Troi: You know, this is a much better way of communicating for you. It's far less confusing than the way you usually speak!
    Riker: *Fast-descending note of annoyance*
  • Call-Back: Troi refers back to the events of "Disaster" when she decides it's time for some Character Development.
  • Dramatic Irony: The audience already knows the solution to both of the mysteries the amnesiac Data is trying to solve: his identity, and the cause of the villagers' mysterious illness.
  • The Determinator: Troi taking the final test, as Riker predicts.
  • Due to the Dead: Upon realizing what Data was really doing with the water, the villagers gave him a proper burial and a marker.
  • Elements of Nature: The Barkonians' natural philosophy believes there are four elements, like the Greek conception, but slightly different: their four elements are rock, water, sky and fire.
  • Face Death with Dignity: The holographic Geordi promptly goes on his suicide mission without a word when Troi figures out the twist to the test.
  • Jerkass: Skoran, the blacksmith. He tries to cheat Garvin out of the price he agreed to pay for the metal Data was carrying and when Data advises him Garvin is correct in their dispute, immediately dismisses him.
  • Know-Nothing Know-It-All: Talur is smarter than her fellow villagers, and is a teacher, but makes leaps of logic with little basis and gets defensive when reasonably challenged on her presumptions.
  • Laser-Guided Amnesia: Data forgets his name, identity and what 'radioactive' means, yet seems to retain plenty of other scientific information. He reasons through all of the scientific information himself through experimentation and superhuman intelligence, leaving local Smart Guy Talur, who was probably quite scientifically knowledgeable for her time, utterly dumbfounded.
  • Mistaken for Disease: Soon after Data's arrive, villagers begin losing their hair, feeling weak, and developing fevers and burn-like lesions. They assume Data asymptomatically spread a disease to them, but it's actually radiation poisoning from the metal he had in his briefcase.
  • The Needs of the Many: Troi realizes that's the lesson from the exam, that the needs of the many outweigh the needs of the few, or the one, even if that "one" is a close friend.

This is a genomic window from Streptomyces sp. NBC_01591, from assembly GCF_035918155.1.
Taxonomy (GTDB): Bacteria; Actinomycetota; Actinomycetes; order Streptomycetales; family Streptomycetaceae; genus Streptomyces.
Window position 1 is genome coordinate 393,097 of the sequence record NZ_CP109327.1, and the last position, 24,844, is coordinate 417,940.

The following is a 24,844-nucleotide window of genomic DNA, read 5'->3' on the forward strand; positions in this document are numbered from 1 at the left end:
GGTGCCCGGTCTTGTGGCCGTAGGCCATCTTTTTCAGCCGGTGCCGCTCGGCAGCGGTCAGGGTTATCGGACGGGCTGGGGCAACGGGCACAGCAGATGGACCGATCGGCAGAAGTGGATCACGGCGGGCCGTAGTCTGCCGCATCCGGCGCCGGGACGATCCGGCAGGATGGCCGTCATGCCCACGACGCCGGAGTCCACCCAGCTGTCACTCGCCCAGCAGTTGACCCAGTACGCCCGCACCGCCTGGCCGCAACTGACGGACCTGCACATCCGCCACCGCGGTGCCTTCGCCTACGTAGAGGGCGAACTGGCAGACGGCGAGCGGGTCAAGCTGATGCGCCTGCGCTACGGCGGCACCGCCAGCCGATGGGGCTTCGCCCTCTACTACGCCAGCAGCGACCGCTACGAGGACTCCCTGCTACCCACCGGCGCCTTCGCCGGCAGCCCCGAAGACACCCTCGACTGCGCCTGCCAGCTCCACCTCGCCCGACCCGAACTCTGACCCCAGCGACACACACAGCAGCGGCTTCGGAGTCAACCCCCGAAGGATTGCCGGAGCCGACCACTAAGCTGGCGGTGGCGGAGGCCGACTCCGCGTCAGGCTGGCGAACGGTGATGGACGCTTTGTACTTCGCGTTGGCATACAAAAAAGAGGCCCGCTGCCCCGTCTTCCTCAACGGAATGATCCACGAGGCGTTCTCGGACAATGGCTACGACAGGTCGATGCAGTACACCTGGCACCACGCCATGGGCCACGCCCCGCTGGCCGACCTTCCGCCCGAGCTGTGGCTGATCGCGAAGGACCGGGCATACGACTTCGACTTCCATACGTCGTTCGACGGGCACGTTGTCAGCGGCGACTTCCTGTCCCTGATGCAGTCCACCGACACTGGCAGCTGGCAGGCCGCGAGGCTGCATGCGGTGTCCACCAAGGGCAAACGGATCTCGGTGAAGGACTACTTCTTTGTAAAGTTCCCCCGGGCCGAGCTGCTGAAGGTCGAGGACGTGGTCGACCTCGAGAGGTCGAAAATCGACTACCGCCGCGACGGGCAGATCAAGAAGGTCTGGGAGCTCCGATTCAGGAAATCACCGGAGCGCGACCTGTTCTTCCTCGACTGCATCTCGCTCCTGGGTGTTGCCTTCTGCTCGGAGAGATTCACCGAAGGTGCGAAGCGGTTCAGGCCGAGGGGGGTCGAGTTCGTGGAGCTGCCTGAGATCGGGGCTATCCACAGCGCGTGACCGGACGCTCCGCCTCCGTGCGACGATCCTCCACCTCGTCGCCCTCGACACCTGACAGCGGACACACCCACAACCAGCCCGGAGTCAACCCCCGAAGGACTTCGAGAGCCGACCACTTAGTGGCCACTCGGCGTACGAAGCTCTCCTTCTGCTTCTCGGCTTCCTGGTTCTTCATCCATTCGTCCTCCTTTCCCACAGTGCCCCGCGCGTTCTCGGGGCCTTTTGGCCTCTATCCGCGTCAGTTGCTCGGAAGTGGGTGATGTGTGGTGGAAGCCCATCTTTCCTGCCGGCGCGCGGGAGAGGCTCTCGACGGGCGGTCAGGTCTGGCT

• Rabble Rouser: Skoran, the blacksmith, begins to accuse Data of bringing the sickness with him, which he actually did, and at the end he brings a mob to confront him, ending when he runs Data through with a metal pike. Fortunately Data was able to dump a cure into the village's water supply first.
  • Right for the Wrong Reasons: Skoran was right that Data caused the village to be sick, though not because Data was supposedly an Ice Man, but because Data unwittingly let Garvin get a radioactive sample.
  • Secret Test of Character: After several attempts, Troi manages to pass the last command exam when she realizes it's not a test of her technical knowledge, but whether she is willing to order a fellow crewman to his death should all else fail.
  • Someone Has to Die: The solution to the test. Troi eventually figures it out and succeeds in the final test.
  • Torches and Pitchforks: Skoran eventually leads a mob to destroy Data.
  • Unwinnable Training Simulation: Troi's command exam is a variation; rather than the literally unwinnable Kobayashi Maru previously seen in Star Trek, it is possible to succeed, but not without ordering one of her crew to their death.
  • Very Loosely Based on a True Story: The episode was inspired by the 1987 Goiânia radiation accident in Brazil.
  • What the Hell Are You?: When Data is attacked, part of his face is ripped off, revealing the circuitry.
    Skoran: What... what are you?! [runs away]
    Data: [touching his exposed circuits] I do not know.
  • Wide-Eyed Idealist: Even while sickly and barely able to move, Garvin believes that Data isn't trying to hurt anyone. Of course, he'd done nothing to make him think he was doing them any harm, making it justified.


How well does it match the trope?

Example of:


Media sources: